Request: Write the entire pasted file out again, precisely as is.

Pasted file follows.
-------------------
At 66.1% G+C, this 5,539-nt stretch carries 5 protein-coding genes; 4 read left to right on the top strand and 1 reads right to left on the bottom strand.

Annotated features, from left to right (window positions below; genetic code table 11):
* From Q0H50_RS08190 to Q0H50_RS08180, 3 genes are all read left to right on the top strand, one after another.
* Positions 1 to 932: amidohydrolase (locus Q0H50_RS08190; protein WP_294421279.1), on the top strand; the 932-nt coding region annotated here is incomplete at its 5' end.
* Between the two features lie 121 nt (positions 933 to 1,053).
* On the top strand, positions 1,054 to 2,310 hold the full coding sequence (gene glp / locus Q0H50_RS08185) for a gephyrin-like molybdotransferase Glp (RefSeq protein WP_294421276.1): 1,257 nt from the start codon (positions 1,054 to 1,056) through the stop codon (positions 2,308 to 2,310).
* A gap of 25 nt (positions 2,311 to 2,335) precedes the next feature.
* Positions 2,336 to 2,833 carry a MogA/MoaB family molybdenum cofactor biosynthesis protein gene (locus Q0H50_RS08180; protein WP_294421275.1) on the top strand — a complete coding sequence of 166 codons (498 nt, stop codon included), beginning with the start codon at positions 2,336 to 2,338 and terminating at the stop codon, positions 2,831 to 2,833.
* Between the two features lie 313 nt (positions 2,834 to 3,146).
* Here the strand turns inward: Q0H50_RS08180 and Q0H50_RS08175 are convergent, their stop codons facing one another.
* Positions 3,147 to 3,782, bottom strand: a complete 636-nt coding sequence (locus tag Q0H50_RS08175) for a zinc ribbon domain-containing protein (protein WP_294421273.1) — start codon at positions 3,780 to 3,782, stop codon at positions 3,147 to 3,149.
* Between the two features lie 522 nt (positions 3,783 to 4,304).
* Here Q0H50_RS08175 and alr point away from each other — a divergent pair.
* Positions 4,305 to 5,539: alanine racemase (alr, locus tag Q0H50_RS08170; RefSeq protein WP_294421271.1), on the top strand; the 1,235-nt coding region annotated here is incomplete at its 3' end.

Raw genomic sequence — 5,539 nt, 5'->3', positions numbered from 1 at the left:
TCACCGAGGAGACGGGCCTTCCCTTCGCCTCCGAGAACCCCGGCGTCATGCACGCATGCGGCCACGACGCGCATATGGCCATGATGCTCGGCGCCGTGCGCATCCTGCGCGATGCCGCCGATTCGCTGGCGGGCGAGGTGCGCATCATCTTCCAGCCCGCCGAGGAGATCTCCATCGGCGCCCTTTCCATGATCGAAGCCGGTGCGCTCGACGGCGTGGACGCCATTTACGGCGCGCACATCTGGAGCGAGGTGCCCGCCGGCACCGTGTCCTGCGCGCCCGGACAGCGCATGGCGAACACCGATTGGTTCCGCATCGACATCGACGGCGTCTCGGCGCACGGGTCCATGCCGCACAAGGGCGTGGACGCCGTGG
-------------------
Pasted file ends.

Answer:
At 66.1% G+C, this 5,539-nt stretch carries 5 protein-coding genes; 4 read left to right on the top strand and 1 reads right to left on the bottom strand.

Annotated features, from left to right (window positions below; genetic code table 11):
* From Q0H50_RS08190 to Q0H50_RS08180, 3 genes are all read left to right on the top strand, one after another.
* Positions 1 to 932: amidohydrolase (locus Q0H50_RS08190; protein WP_294421279.1), on the top strand; the 932-nt coding region annotated here is incomplete at its 5' end.
* Between the two features lie 121 nt (positions 933 to 1,053).
* On the top strand, positions 1,054 to 2,310 hold the full coding sequence (gene glp / locus Q0H50_RS08185) for a gephyrin-like molybdotransferase Glp (RefSeq protein WP_294421276.1): 1,257 nt from the start codon (positions 1,054 to 1,056) through the stop codon (positions 2,308 to 2,310).
* A gap of 25 nt (positions 2,311 to 2,335) precedes the next feature.
* Positions 2,336 to 2,833 carry a MogA/MoaB family molybdenum cofactor biosynthesis protein gene (locus Q0H50_RS08180; protein WP_294421275.1) on the top strand — a complete coding sequence of 166 codons (498 nt, stop codon included), beginning with the start codon at positions 2,336 to 2,338 and terminating at the stop codon, positions 2,831 to 2,833.
* Between the two features lie 313 nt (positions 2,834 to 3,146).
* Here the strand turns inward: Q0H50_RS08180 and Q0H50_RS08175 are convergent, their stop codons facing one another.
* Positions 3,147 to 3,782, bottom strand: a complete 636-nt coding sequence (locus tag Q0H50_RS08175) for a zinc ribbon domain-containing protein (protein WP_294421273.1) — start codon at positions 3,780 to 3,782, stop codon at positions 3,147 to 3,149.
* Between the two features lie 522 nt (positions 3,783 to 4,304).
* Here Q0H50_RS08175 and alr point away from each other — a divergent pair.
* Positions 4,305 to 5,539: alanine racemase (alr, locus tag Q0H50_RS08170; RefSeq protein WP_294421271.1), on the top strand; the 1,235-nt coding region annotated here is incomplete at its 3' end.

Raw genomic sequence — 5,539 nt, 5'->3', positions numbered from 1 at the left:
TCACCGAGGAGACGGGCCTTCCCTTCGCCTCCGAGAACCCCGGCGTCATGCACGCATGCGGCCACGACGCGCATATGGCCATGATGCTCGGCGCCGTGCGCATCCTGCGCGATGCCGCCGATTCGCTGGCGGGCGAGGTGCGCATCATCTTCCAGCCCGCCGAGGAGATCTCCATCGGCGCCCTTTCCATGATCGAAGCCGGTGCGCTCGACGGCGTGGACGCCATTTACGGCGCGCACATCTGGAGCGAGGTGCCCGCCGGCACCGTGTCCTGCGCGCCCGGACAGCGCATGGCGAACACCGATTGGTTCCGCATCGACATCGACGGCGTCTCGGCGCACGGGTCCATGCCGCACAAGGGCGTGGACGCCGTGG